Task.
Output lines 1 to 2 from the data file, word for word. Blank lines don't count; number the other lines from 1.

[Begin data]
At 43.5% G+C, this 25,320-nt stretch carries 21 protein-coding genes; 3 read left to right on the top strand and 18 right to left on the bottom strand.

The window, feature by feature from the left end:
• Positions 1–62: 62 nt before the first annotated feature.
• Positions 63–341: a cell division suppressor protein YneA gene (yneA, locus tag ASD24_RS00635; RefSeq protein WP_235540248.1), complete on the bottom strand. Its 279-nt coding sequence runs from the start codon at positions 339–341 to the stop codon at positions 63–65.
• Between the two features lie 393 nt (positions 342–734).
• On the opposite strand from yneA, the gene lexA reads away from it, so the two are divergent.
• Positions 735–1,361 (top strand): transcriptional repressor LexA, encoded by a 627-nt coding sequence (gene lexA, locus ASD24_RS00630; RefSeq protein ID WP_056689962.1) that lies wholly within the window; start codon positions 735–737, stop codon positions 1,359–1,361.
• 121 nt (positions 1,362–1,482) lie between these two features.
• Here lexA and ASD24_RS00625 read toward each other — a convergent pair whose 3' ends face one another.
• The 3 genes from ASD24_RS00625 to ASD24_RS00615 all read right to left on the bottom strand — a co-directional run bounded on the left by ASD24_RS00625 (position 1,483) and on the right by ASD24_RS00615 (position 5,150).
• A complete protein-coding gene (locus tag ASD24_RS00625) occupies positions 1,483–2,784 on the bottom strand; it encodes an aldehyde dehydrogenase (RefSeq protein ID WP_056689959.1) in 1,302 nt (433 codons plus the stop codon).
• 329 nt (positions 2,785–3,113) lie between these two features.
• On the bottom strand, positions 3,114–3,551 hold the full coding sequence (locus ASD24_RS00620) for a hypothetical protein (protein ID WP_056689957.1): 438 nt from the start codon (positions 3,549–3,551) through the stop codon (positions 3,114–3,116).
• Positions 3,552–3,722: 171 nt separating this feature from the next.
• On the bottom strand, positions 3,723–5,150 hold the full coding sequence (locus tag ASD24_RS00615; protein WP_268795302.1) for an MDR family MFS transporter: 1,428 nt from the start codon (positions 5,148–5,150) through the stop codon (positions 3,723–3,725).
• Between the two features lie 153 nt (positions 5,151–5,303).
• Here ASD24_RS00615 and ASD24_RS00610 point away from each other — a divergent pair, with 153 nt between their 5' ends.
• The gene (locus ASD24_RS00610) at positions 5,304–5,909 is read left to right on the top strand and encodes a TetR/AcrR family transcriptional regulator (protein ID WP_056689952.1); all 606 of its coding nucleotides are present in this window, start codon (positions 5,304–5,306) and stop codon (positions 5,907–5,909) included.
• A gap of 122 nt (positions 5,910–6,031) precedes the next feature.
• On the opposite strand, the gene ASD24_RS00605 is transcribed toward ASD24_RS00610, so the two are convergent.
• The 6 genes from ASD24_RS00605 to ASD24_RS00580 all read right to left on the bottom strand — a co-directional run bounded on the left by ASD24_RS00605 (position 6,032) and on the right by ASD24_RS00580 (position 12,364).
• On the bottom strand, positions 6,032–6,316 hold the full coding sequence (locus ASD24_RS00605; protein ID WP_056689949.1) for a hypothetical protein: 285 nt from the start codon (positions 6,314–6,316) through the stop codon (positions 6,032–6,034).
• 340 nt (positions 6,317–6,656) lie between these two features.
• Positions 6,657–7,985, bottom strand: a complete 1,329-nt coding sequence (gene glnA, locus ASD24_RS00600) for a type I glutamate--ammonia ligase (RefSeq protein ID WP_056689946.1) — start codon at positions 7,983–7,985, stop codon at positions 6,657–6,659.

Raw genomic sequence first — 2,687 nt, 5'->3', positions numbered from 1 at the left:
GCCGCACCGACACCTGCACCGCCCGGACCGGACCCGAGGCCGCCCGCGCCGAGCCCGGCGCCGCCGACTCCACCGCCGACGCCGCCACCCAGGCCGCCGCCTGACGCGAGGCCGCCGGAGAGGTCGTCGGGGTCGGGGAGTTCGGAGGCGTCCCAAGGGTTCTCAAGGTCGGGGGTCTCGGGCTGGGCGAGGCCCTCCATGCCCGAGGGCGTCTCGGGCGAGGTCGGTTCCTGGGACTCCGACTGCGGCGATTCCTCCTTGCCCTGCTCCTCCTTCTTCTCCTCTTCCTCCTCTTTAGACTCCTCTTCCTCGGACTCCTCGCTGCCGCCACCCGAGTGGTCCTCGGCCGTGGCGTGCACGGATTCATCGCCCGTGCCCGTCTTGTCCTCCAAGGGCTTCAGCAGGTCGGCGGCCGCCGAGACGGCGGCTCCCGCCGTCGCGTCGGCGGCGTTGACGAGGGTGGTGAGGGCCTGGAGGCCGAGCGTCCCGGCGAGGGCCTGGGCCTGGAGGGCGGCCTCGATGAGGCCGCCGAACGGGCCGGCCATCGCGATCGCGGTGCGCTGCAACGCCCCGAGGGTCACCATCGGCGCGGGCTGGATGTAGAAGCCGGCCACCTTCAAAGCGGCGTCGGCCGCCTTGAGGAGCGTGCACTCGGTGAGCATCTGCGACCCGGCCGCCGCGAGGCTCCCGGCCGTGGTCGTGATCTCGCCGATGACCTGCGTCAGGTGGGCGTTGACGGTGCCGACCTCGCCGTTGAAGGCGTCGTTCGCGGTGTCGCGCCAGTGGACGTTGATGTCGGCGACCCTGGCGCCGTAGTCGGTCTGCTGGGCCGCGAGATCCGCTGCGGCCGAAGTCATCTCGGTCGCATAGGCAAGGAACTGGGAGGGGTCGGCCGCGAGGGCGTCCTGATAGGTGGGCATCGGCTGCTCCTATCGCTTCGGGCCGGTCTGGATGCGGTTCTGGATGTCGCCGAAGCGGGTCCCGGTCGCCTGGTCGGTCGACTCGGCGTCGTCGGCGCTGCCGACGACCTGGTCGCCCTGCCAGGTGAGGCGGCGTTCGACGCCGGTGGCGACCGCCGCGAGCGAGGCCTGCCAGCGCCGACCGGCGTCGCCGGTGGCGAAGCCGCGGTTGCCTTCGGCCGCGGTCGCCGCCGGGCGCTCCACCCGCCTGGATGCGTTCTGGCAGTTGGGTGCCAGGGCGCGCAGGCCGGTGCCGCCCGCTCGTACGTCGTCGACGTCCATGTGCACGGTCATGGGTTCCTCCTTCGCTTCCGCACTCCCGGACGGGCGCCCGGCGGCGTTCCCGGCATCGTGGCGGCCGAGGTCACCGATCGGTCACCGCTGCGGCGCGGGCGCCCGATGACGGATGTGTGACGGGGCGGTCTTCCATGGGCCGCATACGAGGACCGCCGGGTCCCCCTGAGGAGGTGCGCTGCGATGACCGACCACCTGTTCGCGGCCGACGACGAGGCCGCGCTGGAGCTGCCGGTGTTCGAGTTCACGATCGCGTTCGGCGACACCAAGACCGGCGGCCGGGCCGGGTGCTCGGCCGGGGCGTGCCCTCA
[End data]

At 43.5% G+C, this 25,320-nt stretch carries 21 protein-coding genes; 3 read left to right on the top strand and 18 right to left on the bottom strand.

The window, feature by feature from the left end: